The B.C. Legislative Precinct occupies almost 12.5 acres of downtown Victoria, but the Clerk never settled on a place to park a $13,000 wood splitter and trailer purchased in the fall of 2017.
Instead, Craig James parked the equipment 13 kilometres north, outside his Cordova Bay house. That rendered it “utterly useless” according to one of the Special Prosecutors in the B.C. Supreme Court fraud and breach of trust trial against James.
Associate Chief Justice Heather Holmes heard Feb. 2 from the former facilities manager, Randy Spraggett, who said it was his idea to buy the equipment in the wake of TV coverage of Hurricane Maria in Puerto Rico. Spraggett said a sea container was outfitted as a mobile command post in case of a major storm knocking out power and fuel supplies or even an earthquake-causing collapse of the buildings.
“When I started thinking about the fact that here we are, we’re kind of late 50s, 60s, maybe older, trying to do cutting up wood, trying to split the wood in order to use it for burn barrels, that it makes logical sense to use a mechanical device which would save us the physical work,” Spraggett testified.
He said Sergeant-at-Arms Gary Lenz came up with the idea to buy the Wallenstein-brand wood splitter. Spraggett sourced the product online and used his assembly-issued credit card. He testified that James offered to pick up the equipment because he was heading over to the Lower Mainland and had a truck with a trailer hitch.
The dilemma was where to store the wood splitter and trailer combo. Parking spots near the so-called Premier’s garage were being repurposed for electric vehicle charging. A spot behind the Armoury building was discussed. Spraggett even suggested a gravel pad be created on which to park the trailer. But he never got approval.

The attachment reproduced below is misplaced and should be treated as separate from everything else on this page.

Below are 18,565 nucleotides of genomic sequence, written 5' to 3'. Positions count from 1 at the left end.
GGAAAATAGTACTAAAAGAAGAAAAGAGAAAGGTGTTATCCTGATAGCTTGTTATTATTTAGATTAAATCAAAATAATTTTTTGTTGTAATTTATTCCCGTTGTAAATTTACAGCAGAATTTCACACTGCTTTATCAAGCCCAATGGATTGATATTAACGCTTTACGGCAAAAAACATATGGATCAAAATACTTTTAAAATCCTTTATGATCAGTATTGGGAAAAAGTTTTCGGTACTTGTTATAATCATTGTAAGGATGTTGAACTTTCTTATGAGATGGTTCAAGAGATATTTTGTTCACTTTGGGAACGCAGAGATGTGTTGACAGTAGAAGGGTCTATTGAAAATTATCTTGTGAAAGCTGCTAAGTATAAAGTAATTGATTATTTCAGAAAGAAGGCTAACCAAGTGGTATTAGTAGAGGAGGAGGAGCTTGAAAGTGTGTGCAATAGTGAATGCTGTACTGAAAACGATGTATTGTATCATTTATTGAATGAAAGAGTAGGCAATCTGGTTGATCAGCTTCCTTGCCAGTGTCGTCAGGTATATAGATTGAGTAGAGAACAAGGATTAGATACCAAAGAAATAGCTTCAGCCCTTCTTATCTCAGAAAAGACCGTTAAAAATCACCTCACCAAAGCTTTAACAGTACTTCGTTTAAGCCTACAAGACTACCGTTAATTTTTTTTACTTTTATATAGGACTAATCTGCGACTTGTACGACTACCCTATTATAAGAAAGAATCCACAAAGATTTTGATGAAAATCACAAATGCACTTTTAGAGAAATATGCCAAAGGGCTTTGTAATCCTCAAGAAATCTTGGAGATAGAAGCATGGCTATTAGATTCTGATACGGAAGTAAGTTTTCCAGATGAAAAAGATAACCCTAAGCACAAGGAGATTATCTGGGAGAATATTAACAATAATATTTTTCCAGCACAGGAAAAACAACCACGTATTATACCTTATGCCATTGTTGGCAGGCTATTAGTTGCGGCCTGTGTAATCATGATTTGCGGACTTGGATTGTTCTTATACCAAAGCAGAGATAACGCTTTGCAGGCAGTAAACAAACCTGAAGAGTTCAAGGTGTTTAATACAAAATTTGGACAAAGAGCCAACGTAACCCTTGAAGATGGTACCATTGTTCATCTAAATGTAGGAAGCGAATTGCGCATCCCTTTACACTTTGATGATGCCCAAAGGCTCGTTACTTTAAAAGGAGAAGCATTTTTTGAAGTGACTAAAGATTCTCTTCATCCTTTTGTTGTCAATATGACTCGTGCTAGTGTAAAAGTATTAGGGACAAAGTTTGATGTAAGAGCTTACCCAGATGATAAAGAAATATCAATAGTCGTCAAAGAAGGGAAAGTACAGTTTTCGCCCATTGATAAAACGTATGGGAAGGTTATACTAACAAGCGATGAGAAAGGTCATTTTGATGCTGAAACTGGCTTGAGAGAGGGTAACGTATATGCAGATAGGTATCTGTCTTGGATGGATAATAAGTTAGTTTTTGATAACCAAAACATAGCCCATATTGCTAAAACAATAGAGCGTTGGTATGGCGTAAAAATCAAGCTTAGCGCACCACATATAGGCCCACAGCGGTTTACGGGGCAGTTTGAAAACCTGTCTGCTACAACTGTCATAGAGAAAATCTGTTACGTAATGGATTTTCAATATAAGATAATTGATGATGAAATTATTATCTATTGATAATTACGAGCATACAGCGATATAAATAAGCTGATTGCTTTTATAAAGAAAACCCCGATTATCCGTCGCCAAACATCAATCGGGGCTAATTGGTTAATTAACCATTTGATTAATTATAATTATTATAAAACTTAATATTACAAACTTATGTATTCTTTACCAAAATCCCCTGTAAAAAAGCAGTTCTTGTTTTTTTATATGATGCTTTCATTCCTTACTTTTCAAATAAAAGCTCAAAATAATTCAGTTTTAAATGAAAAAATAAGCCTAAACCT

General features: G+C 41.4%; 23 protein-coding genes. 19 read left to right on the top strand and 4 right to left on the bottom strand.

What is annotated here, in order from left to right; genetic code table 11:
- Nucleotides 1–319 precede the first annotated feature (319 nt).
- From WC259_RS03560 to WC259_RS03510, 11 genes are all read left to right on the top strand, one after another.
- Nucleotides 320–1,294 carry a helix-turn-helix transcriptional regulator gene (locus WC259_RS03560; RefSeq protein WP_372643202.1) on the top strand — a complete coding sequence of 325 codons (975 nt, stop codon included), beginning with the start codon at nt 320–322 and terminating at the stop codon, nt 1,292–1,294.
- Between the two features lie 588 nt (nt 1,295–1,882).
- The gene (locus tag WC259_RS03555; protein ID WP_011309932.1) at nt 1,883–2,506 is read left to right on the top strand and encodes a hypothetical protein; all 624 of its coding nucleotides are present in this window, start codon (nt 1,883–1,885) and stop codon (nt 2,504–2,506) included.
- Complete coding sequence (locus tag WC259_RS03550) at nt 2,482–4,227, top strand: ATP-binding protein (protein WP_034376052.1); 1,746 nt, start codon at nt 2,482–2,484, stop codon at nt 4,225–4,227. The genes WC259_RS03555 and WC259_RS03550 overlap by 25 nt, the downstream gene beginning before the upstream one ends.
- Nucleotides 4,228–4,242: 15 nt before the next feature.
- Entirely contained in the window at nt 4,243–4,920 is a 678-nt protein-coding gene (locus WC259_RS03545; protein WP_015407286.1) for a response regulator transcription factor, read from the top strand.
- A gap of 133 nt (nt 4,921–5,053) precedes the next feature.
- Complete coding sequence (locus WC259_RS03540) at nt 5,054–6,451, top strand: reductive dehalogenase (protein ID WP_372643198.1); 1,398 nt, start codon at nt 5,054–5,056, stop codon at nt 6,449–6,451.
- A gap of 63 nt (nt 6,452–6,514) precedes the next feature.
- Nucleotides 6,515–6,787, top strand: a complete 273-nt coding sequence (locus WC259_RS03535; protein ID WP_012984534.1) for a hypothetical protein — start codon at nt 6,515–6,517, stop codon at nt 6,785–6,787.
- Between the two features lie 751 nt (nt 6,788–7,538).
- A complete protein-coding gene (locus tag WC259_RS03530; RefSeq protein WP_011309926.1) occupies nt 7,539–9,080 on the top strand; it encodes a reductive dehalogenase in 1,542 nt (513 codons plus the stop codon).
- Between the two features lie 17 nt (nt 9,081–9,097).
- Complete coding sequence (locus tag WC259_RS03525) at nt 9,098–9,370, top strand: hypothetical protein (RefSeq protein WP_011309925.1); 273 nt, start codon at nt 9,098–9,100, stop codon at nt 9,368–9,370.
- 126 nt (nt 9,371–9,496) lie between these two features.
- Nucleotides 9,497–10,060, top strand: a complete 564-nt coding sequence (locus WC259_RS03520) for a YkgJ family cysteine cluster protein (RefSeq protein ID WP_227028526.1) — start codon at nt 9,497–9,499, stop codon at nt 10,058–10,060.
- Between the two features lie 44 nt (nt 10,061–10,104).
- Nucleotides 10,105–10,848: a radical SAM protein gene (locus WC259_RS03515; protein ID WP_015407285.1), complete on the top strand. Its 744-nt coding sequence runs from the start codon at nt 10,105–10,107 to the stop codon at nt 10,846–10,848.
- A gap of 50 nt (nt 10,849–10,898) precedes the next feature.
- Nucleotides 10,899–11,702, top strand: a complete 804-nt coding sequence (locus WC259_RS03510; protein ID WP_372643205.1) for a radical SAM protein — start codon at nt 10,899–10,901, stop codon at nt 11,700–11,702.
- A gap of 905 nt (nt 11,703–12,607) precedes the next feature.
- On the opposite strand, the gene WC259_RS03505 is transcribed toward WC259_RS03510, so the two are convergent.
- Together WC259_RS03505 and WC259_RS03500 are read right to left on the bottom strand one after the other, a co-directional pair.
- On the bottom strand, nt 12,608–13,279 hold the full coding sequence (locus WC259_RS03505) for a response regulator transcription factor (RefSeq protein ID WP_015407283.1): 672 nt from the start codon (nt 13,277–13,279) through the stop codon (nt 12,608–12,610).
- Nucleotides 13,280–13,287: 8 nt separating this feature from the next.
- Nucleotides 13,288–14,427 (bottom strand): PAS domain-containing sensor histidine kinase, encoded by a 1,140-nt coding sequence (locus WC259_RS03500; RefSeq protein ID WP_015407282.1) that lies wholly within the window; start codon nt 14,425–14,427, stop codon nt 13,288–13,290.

Special Prosecutor David Butcher asked who had the authority to say “it’s going to be here, period”?
“That would be Mr. James,” Spraggett replied. “He would have had that authority at any time.”
The trailer and wood splitter were delivered to James’s house, while Spraggett said he took the initiative to “basically say, you know, we’re gonna put it on the ground guys.”
The equipment stayed outside James’s house.
Defence lawyer Gavin Cameron asked Spraggett: “You also remember, Mr. James telling you during this conversation that his wife was quite unhappy that they’re seeing an unsightly trailer sitting in front of their house. And so he was paying to store it out of his own pocket somewhere else?
Spraggett said “I don’t remember that conversation.”
The trailer was finally parked on the grounds Oct. 22, 2018, almost a month before James and Lenz were suspended by MLAs and escorted off the property. RCMP officers attended James’s house on Dec. 7, 2018 and a tow truck driver loaded the wood splitter onto a flat bed truck and took it to a secure bay at Totem Towing. Police found evidence that it had been used.
The trial is expected to last another five weeks and hear another 20 witnesses.
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